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The Simple Life

William Noel Peregrin Ambrose

William Noel Peregrin Ambrose

We’re just recently back from the hospital with our new baby boy, William. The delivery was a little scary, and then having him with us was so wonderful, that I couldn’t help thinking that I need very little else to be happy. If my basic needs were met (food, shelter, warmth, air, etc), and I had meaningful work and Tracey and William to hang out with, then what other things are there that would be critical to having a good life?

In practice, I think I’m exaggerating somewhat. I have plenty of other hopes, dreams and desires, but dwelling on that thought of us sitting around the fire in a little cabin somewhere, little-house-on-the-prairie style, is a most pleasant image. The key here is simplicity.

Simplicity is something that has been on my mind a lot of late. I believe that it’s an important aspect of living a full and happy life. I haven’t quite figured out how strongly we should consider simplicity, as opposed to other criteria for good living, and I also haven’t quite figured out what simplicity means to me, but I’m convinced that it’s important.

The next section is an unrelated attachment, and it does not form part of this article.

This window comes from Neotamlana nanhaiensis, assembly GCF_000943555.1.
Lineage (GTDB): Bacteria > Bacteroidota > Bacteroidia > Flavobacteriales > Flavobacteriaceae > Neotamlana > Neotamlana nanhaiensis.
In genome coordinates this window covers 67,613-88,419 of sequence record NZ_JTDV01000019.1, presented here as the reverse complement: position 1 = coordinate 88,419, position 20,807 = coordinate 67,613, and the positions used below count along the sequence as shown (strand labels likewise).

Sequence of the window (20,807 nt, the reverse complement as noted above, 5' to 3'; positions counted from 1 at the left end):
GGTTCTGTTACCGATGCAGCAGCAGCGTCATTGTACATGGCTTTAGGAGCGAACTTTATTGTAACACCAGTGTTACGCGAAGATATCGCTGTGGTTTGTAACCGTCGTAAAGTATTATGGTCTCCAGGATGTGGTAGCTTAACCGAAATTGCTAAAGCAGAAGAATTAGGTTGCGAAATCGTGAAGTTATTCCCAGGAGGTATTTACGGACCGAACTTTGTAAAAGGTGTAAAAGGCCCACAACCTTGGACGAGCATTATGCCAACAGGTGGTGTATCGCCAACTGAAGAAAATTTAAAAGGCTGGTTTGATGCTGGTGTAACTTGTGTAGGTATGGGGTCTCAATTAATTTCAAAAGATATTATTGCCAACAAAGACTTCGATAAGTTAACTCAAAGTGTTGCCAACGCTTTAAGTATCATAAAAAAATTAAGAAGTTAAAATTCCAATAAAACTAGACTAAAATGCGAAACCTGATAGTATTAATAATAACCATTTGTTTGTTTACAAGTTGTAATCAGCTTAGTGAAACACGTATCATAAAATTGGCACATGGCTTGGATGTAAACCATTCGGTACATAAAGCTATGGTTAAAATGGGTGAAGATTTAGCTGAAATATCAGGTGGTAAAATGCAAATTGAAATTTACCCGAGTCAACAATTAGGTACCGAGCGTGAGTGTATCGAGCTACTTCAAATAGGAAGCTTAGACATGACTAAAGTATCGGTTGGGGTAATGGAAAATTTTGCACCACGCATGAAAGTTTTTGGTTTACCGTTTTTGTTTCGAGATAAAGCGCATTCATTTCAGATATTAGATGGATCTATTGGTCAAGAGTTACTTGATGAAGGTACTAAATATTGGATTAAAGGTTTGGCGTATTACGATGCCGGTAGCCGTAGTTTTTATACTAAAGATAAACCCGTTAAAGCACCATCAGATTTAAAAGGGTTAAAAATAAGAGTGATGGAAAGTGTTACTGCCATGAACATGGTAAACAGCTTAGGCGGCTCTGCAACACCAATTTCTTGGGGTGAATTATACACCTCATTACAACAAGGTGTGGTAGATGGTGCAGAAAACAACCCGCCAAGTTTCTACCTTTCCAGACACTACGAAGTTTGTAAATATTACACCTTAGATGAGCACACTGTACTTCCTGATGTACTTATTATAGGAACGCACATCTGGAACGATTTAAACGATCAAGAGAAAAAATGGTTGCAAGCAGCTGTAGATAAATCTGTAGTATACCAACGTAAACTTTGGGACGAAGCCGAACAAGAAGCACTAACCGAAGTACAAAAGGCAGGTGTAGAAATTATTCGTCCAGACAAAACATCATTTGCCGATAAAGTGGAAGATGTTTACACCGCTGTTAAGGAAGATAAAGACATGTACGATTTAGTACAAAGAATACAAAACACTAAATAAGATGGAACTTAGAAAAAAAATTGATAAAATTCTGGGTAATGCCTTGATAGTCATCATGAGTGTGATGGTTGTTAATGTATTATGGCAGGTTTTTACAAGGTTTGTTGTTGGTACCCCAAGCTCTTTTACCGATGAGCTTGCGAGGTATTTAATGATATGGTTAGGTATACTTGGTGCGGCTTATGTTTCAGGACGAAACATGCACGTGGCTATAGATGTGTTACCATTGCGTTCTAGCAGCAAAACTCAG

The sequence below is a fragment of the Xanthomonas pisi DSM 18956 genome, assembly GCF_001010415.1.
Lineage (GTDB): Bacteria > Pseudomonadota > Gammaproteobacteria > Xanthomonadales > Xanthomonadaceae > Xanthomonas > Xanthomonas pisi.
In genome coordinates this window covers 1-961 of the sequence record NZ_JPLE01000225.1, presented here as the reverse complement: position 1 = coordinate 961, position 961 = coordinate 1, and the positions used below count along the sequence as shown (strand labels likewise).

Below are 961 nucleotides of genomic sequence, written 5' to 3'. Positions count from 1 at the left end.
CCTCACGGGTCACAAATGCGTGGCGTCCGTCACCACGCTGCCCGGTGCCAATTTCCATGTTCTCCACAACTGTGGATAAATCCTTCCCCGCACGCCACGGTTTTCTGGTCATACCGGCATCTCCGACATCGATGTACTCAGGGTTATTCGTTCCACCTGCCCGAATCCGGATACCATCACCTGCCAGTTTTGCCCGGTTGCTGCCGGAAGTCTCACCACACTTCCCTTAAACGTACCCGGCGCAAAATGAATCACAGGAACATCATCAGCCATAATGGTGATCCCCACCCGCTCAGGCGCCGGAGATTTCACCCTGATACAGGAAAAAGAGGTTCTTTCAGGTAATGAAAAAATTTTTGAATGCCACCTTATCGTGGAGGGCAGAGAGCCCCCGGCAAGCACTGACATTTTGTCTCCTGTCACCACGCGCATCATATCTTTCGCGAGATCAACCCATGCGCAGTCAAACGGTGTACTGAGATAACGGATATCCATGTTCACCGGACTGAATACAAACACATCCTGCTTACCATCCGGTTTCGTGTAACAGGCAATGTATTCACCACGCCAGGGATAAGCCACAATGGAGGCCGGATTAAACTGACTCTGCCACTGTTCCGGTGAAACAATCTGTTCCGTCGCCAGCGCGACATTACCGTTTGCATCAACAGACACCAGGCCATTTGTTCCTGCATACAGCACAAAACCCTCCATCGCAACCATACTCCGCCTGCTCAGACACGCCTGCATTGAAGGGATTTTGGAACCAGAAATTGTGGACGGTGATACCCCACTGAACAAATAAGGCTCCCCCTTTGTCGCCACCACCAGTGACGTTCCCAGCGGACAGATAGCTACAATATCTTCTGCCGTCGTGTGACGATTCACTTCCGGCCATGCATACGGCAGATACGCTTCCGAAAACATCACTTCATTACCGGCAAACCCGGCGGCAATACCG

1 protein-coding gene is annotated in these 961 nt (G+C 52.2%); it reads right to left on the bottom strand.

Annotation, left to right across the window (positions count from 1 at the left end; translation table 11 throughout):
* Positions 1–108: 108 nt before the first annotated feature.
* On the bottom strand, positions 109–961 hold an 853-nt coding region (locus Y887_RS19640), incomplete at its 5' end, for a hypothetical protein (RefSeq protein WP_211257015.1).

I’ve called this post “The Simple Life”, which is of course one of those phrases that is so common in our language that even Paris Hilton uses it. The simple life has come to mean a return to small farming. Now, I love small farming, but I also think that this term is a gross misnomer. Farming and maintaining a homestead is anything but simple. In some ways, it seems to me that the simplest life I could lead would be to live in a serviced apartment in the middle of the city, to program computers all day, order in all my food, and spend my leisure hours sipping gin and tonic on the balcony. However, at the same time it’s clear to almost all of us that modern life has become too complex, and that as a result we have not necessarily experienced the increase in happiness and satisfaction over previous generations which would seem (on the surface) to be the goal of industrialised society.

It’s fairly obvious that a lot of advances of recent decades have not succeeded in making our lives simpler. When the first car came along, we thought “wow, great, now I can get to work and to the market in a fraction of the time that it takes on my horse”. That was true initially. We got to work faster, but then work got further away. Now, we spend more time commuting than before the car was invented. Plus, we have to labour at our jobs for weeks each year to pay for the privilege of having a car, and pay taxes to cover the government subsidised costs of motoring (road construction, etc). Maybe if we had known this all in the beginning then we would have thought better of the whole thing.

Voluntary Simplicity